This article was originally published in the May 1997 issue of Playboy.
Stately, plump Donald J. Trump drapes his right arm over the back of a wicker sofa, balancing his breakfast at arm’s length on a white plate. Stacked on the plate are a dozen strips of fried bacon. Just bacon. It’s part of this diet. The greatest diet. All protein. The best. He reaches with his left hand across his body to the plate, picks off a stiff piece with two famously stubby fingers, steers it to his famously curled lips and chomps off the end.
In a sense this is the anti-Marla diet, in that Donald’s famously young and flamboyantly blonde second wife disdains red meat and has been known to drop sprout-like foods on his plate (which he promptly passes to whomever sits nearby—"What the fuck is this? Want it?“). The Trumpster has lost 20 pounds on his diet, by his own large reckoning.
He is still pudgy. His brown belt bites gently into soft flesh under a white polo shirt and white pants. His square pink face is widening bottomward like a baobab, slackening from chin to sternum, easing into Churchillian jowls. Blond eyebrows spray up on the famous low brow, over small pale-blue eyes. The famous world-by-a-string smirking playboy face has gained gravitas. Last June, the Donald turned 50. Wunderkind no more.
Still, there is much to celebrate. Six years back Trump was a black hole of collapsed speculation, by his own estimate $900 million in debt. It was, befitting his obsession with being biggest and best, a downfall worthy of cosmological metaphor, positively Saganesque. Trump was the symbol of the free-borrowing Reagan era left for tabloid feed, beset by harpy bankers, divorcing and mired in gossip, a bloated carcass on the shoulder of America’s celebrity interstate.
That was then. Check again. Forbes recently low-balled his worth at $450 million. While he is not yet the colossus of Manhattan he seemed to be in his heyday, he is certainly no longer "the poorest guy in the world,” which is how he described himself six years ago. It takes, one casino analyst estimates, about $1 million a month to support his lifestyle. He can afford it. He takes in about $1.2 billion a year from his casinos alone. Donald insists he’s doing better today than he ever has, which is what he always says. Except now there’s hard evidence. He was insulted by the Forbes estimate, which placed him near the bottom of that magazine’s list of the 400 wealthiest Americans, behind Robert Petersen, publisher of Hot Rod magazine. Phoning from a red-velvet seat in his black Boeing 727, he defiantly highballed back a net worth of $2 billion, complaining, “I’ve got $450 million in stock market assets alone!”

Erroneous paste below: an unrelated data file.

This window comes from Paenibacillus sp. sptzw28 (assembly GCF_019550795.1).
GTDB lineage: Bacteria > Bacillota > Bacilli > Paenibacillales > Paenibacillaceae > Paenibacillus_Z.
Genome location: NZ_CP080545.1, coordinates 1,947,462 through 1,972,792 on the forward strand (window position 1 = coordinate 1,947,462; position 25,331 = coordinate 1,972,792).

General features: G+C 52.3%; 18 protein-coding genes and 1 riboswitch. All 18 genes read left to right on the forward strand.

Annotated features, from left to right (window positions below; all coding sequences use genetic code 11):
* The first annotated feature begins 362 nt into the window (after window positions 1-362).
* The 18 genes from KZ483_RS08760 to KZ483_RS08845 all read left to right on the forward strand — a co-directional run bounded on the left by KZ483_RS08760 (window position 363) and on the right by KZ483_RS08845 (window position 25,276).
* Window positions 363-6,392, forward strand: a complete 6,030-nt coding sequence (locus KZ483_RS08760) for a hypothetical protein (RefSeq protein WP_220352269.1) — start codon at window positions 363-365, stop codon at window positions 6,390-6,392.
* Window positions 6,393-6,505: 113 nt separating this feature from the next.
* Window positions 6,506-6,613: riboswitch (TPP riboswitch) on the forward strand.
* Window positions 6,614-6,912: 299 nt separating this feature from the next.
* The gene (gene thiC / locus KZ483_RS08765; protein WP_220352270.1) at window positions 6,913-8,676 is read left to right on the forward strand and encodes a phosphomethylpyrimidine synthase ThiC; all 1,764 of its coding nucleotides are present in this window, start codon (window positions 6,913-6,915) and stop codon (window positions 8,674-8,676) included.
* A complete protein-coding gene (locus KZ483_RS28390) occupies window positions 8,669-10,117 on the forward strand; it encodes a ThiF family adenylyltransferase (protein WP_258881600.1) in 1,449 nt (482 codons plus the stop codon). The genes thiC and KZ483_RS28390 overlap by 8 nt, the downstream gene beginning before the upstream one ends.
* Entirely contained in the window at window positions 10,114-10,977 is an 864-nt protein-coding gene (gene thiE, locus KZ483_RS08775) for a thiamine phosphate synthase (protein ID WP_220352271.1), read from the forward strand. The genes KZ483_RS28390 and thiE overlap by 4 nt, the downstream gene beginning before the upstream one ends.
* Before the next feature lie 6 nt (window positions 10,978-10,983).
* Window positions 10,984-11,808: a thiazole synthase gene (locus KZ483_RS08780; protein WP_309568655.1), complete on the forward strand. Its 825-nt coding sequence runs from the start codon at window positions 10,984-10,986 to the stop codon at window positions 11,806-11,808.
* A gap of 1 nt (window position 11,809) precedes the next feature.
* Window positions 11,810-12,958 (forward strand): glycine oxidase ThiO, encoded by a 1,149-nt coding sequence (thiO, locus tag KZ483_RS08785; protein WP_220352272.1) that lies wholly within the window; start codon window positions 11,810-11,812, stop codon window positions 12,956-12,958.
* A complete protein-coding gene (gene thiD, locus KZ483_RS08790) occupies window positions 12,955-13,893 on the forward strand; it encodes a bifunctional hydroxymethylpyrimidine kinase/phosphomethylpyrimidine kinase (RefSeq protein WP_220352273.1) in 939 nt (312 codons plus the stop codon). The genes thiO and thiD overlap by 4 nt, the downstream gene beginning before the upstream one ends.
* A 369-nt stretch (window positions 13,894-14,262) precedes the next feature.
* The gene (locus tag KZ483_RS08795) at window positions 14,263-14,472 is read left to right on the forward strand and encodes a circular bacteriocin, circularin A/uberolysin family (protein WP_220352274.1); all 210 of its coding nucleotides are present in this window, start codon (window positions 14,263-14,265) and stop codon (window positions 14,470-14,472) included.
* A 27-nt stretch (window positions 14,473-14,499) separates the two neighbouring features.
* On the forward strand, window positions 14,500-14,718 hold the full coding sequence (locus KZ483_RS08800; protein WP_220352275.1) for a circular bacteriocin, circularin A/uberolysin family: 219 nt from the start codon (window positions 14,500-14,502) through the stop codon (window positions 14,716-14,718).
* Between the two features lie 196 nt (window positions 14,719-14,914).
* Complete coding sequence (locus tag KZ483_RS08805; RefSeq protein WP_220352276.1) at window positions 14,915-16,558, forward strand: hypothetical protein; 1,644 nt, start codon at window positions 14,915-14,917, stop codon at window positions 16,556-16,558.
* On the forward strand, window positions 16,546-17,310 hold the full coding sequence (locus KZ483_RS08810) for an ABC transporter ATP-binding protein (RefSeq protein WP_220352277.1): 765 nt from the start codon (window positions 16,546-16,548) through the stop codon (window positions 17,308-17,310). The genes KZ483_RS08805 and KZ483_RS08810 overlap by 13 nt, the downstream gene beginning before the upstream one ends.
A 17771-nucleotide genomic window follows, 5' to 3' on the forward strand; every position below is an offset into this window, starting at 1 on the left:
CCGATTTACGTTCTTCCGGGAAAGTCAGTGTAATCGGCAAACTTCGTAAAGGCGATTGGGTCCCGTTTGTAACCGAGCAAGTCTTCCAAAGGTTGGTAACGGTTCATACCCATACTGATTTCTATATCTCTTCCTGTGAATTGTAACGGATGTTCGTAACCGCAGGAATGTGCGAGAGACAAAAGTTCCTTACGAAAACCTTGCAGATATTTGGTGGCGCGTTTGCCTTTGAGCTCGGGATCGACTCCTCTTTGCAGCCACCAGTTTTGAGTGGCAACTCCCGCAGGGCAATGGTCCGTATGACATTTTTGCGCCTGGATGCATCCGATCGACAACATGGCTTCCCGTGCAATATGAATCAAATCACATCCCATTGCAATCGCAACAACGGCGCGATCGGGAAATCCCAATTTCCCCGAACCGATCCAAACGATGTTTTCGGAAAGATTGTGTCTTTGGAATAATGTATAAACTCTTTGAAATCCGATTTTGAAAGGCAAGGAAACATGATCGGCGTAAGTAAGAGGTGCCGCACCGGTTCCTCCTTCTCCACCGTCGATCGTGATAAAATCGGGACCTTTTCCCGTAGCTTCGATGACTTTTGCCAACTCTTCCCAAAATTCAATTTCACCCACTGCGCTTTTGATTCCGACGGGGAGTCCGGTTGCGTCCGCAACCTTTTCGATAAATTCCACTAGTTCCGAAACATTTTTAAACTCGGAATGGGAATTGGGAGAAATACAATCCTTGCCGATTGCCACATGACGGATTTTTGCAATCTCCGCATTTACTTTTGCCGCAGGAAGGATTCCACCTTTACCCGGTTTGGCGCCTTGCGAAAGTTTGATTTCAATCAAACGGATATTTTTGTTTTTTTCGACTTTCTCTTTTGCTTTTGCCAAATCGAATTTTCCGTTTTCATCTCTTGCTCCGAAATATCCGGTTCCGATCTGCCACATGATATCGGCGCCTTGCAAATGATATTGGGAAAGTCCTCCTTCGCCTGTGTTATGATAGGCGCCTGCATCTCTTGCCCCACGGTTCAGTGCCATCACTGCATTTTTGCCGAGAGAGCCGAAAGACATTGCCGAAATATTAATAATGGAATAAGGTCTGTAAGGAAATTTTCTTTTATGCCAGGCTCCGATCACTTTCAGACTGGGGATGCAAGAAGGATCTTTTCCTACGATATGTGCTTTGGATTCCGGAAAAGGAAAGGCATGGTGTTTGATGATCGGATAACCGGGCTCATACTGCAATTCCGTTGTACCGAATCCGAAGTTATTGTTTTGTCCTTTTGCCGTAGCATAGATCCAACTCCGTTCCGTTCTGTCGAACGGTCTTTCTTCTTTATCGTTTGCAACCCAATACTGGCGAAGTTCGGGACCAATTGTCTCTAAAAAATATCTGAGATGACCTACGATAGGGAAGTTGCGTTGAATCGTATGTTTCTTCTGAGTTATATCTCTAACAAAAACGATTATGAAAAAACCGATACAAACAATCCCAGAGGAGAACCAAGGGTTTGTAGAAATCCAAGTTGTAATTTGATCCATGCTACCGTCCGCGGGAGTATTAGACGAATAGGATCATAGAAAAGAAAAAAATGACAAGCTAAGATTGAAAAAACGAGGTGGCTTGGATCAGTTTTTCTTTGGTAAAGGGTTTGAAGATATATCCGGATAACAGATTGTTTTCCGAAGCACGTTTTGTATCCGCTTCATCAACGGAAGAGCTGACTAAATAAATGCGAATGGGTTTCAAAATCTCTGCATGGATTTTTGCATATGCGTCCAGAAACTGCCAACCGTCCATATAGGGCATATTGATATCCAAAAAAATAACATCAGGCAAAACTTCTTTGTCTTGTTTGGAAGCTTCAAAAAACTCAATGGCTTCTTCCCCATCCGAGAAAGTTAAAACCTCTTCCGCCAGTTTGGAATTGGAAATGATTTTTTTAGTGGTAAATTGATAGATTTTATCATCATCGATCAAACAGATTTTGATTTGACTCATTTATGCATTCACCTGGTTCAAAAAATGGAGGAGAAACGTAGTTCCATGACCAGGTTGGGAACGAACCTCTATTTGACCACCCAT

He suffers skeptics. Few have ever been able to see the same Trump in full raiment that he sees in the mirror. He’s back building in New York and throwing his weight around Atlantic City. He has casinos, beauty pageants, office towers, condos, country clubs, mansions. He’s building the world’s biggest yacht to replace the one he had to sell. He’s exploring markets in Moscow. Even in his tin cup days, Trump never slipped from the lap of Manhattan luxury, and his Barnumesque sense of showmanship (and humor) is intact. His public image is still a cartoon, with his inveterate boasting, kamikaze candor and defiant ostentation—"People say the Eighties are dead, all the luxury, the extravagance. I say ‘What?’ Am I supposed to change my taste because it’s a new decade? That’s bullshit.“
Still, the decade has altered him. Maybe it was the near bankruptcy, the loss of several close friends in a helicopter crash or the years of brutal press. Maybe it is his marriage to Marla, or the sobering landmark of 50 years. But Trump has changed. His bombast now comes with a growl. He knows he can fail, but he also knows it won’t kill him, which emboldens a man. His trials have encouraged a sad, sometimes morbid, strain. "When I was 38, it was all going to last forever,” he says wistfully.
On the occasion of that big, round birthday number, that midlife passage, Maria threw a party at Trump Tower, a large party with 400 very close friends. There were strawberries and champagne for everyone, and there was a statue of Trump fashioned out of sugar, showing him dressed like Superman (with a dollar sign on his chest). Eartha Kitt sang Happy Birthday as 600 golden balloons descended. Golden-locked two-year-old Tiffany Trump attempted a song and dance, cute as cute can be. It was swell. The power years. At 50 the man still has the will and damn sure knows the way. A little sunny and a little sad. Full bloom of life…
“I hate being 50. It’s really a fucking disaster.”
“How do you mean?”
“A disaster. Guy calls me. Haven’t seen him for years. He stops by my office. This is a guy, this guy, he had the women lined up. I mean, lined up. Nobody had women like this guy. I haven’t seen him in about 20 years. He shows up in my office and he’s this big, fat, bald guy. I didn’t say this to him, but I’m thinking, Holy shit, what the fuck happened to you? You know? Then it occurs to me. He’s looking across the desk at me, probably thinking the same damn thing.”